One of my main concerns when starting to use the Chromebook was the image editing capability. I’m no web designer or graphics designer so the need for robust software wasn’t a requirement however I needed a software allowed me to edit images on parity with Adobe Photoshop or Gimp Image editor. Welcome to Pixlr editor.

It looks like Photoshop, it works like photoshop and is also completely free! If you’re a blog owner or want to edit based PSD’s then Pixlr editor is a fantastic solution.

Evernote Web

Everybody knows the power of Evernote. You can clip files, make notes, organise blog posts and sync with any device which you can access Evernote on. Having an amazing idea while out of the house? Log in via your smart phone and add it to your notes section. It’s an amazing solution.

Google Docs/Google Sheets/Google Slides:

By heart I’m an SEO so I love content and spreadsheets. The Google Apps tools are incredible. There’s not much difference between these and The Microsoft Office suite and Microsoft have had a few more years experience. The great thing about Google Apps is you can sync, share, and collaborate on material and jointly edit files. Sure you can do this on secure shared space with excel files but it doesn’t have the same ease.  I guest post on a number of sites so having the ability to easily distribute content and share documents via email addresses is pretty impressive.

Google Hangouts:

At the time of writing Skype is not supported but apparently they are working on an app as we speak. There are workarounds for the messenger side of Skype which you can easily find however for video conferencing Google Hangouts are arguably better than Skype given more people can join. Most smartphones have the Skype App capabilities anyhow so if you desperately miss Skype then I suggest adopting this method. As i said before there are no real drawbacks it just changes the way you work.


For the novice web guys like myself then Codeanywhere is a perfect solution. As stated it allows you to code in the cloud from anywhere. All you require is a username, password and Google chrome. The cool feature with Codeanywhere is that it has an integrated FTP client so you can code some changes and upload instantly to your server. Not only is this pretty efficient but it’s also effortless.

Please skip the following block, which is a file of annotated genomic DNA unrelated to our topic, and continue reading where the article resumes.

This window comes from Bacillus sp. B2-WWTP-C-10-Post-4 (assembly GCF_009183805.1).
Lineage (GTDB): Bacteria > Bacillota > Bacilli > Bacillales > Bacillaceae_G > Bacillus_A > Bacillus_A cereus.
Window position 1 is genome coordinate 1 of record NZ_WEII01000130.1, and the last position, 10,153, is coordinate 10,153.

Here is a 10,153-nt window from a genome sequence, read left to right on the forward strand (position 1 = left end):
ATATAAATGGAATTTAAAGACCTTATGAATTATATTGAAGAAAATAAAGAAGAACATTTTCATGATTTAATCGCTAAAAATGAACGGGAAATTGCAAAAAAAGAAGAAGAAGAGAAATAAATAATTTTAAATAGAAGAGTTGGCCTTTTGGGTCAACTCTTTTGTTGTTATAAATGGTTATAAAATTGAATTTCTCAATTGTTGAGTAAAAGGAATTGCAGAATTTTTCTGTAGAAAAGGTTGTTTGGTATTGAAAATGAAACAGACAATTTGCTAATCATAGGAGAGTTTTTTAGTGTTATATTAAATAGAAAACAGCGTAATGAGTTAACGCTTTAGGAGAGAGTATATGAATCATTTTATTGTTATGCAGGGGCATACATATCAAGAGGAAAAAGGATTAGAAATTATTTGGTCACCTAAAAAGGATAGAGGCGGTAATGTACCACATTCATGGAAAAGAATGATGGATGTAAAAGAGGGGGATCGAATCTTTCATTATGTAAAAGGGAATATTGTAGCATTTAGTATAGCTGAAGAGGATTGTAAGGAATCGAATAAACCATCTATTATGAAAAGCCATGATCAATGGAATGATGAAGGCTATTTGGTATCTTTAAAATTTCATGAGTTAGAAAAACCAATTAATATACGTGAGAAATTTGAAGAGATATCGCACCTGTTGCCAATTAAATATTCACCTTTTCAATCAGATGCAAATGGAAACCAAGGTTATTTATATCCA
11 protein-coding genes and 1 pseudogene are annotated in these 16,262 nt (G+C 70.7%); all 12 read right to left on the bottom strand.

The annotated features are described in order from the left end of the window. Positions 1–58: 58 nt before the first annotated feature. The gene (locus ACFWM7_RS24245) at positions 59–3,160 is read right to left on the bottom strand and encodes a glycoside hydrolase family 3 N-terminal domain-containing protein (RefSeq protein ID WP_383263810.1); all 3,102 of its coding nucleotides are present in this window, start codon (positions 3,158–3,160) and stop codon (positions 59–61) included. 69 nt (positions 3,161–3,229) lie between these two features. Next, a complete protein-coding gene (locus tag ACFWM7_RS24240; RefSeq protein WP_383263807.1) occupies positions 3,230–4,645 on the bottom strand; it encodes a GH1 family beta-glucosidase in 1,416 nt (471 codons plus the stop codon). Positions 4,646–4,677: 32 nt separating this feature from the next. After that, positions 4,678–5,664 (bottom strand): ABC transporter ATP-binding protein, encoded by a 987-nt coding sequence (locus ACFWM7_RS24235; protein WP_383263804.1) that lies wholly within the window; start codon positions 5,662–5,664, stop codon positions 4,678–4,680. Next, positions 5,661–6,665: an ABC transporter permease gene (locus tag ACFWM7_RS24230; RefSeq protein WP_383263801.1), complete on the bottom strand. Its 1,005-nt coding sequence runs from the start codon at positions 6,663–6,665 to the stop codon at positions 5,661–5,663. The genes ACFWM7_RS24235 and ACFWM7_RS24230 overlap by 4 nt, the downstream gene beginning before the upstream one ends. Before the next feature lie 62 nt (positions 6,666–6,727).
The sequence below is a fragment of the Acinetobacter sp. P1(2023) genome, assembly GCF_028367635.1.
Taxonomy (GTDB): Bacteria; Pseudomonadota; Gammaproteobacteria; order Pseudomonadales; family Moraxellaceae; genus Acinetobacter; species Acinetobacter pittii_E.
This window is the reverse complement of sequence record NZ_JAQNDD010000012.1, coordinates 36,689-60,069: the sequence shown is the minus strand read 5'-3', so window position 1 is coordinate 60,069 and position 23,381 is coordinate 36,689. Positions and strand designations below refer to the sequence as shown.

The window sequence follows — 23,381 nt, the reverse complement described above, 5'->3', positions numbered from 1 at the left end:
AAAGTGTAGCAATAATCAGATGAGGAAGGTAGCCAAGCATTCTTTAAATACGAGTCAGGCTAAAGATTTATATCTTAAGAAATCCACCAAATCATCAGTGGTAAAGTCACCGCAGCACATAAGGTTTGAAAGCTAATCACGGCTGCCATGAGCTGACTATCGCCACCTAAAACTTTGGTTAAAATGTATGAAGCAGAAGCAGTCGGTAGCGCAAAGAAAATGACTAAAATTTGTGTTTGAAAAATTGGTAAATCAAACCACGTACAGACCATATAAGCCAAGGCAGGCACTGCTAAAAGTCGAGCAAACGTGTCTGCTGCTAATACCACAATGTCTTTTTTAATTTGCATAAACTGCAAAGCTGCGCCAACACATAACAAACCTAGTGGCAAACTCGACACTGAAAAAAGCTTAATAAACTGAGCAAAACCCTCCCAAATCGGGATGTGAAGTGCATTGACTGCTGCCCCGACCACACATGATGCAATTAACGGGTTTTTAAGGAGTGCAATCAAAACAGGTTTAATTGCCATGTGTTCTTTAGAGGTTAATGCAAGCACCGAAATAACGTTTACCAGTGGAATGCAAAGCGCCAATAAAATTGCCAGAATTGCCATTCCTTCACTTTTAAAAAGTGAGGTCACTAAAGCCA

I have had a few minor issues connecting to my ftp client however it seems like a solid robust solution. I wouldn’t say it’s a replacement just a useful extra while you’re on the Chromebook.

Honourable mentions also go to Gmail Offline, Chrome remote desktop


The main downside for me is the battery life. It isn’t brilliant at 3 hours but it’s not hopeless. I predominantly used the Chromebook in the living room on an evening while watching TV so a power supply is easy to reach. The Samsung Version which is available here has a much stronger battery life but is slightly more expensive and also has a smaller hard drive. But don’t let the battery life deter you. It’s a solid machine.

Secondary Computer or Your only machine?:

The beauty of the Chromebook is the price. We can never stray from the price. The machine is a dream for what you pay and should be considered by all.

I’ve been asked the question as to whether I feel the Chromebook would operate as your only machine and it actually depends on exactly what you do. For 90% of the time I think if you’re a run of the mill online worker like myself then yes it would work for your only machine however every now and then I require the use of Photoshop to create logos and other more technical imagery. For something like this you may struggle with the Chromebook. Don’t get me wrong the free image editors are powerful however Photoshop is a requirement from time to time. There is however a work around via the remote desktop access but this is a workaround and the Chromebook is here to improve efficiencies not vice versa.

Buy or not to buy?

The question is more…’Why not?’. The Chromebook works on so many levels. It’s small, it’s convenient, it comes with 100gb of free storage space and it’s also just £200 (Or $200 in the US). When I go away for the weekend to visit family I take the Chromebook, when I go on vacation i’ll take the Chromebook. You can access every single file just by having an internet connection (even that’s not required anymore).

To successfully work online it has everything you need and more securities which other computers cannot offer. It’s a safe machine and one which can enhance anyone who works online. I’ve been won over by cloud computing. Why not give it a try?

Buy today from Amazon

About the author

Ryan Gibson

Hey! I'm a 28 year old digital marketing guy residing in Leeds, England. My skill is in search marketing and I have gathered over 6 years experience of working on large multilingual campaigns for a number of FTSE 250 Organisations. After accepting a role with a business based in Singapore I began questioning traditional business practice and employee retention. This blog GenerationY.com was therefore born with focus on Y in the workplace. A millennial child at heart I aim to provide a voice for the 'misunderstood' generation and my goal is simply to change perception and corporate mind set on work/life attitudes; inspiring companies and individuals to seek change.